How to Get an Agent, Step 3: Write a Query Letter

The query letter is a gamble. A lottery ticket. On the other side of that lottery ticket is a wondrous opportunity, so you should definitely write the query letter. But be aware of the gnarly odds.  

Once, in a fit of masochism, I did the math on querying and the outcome was pretty depressing. If an agent gets approximately 50 query letters per week, and only selects 1–2 full manuscripts to read from that batch each week, then your odds of getting an agent to read your full manuscript is about 3 percent.

 

To depress you even further, just think about how many of those full manuscript reads turn into offers of representation. Busy Agent A will probably only add 3–4 clients to her list each year, so once you've made it out of the query letter slush pile, you still have only a 3 percent chance of getting signed as a client.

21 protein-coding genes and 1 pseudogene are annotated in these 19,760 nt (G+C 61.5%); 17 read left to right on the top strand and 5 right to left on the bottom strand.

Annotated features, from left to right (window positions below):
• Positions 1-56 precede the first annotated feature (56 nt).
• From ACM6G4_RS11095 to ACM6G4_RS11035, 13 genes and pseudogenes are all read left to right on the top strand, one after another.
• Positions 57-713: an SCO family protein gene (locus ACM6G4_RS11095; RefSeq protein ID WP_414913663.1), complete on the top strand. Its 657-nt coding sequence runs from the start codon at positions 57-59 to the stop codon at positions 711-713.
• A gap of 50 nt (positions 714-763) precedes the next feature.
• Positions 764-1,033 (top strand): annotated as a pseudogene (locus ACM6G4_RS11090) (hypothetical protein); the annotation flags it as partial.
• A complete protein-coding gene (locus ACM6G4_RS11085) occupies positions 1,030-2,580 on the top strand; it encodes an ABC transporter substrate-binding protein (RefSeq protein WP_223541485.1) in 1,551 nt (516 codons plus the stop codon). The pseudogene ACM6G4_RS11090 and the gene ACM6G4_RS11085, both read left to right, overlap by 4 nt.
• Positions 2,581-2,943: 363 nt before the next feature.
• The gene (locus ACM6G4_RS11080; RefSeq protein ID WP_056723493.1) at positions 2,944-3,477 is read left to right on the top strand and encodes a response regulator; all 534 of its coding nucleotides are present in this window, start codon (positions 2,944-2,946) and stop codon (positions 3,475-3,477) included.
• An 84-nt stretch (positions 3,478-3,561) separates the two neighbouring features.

But wait! Before you stop reading and give up on writing altogether, remember the graph from Part I of “How to Get an Agent.”

 

The Query Letter Slush Pile

 

 

An overwhelming number of queries that agents receive are poorly planned, sloppily written, and sent to agents who have been selected at random. So, if you can create a polished, professional query letter and send it to a carefully chosen agent, your odds of getting read – and eventually represented – increase enormously.

So, let's take a look at what it takes to write a badass query letter.  

Then, let's move on to the next step in the process: finding the right agent

 

Jaime deBlanc-Knowles is the founder of Fresh Ink Consulting, a company offering top-notch editing and writing services.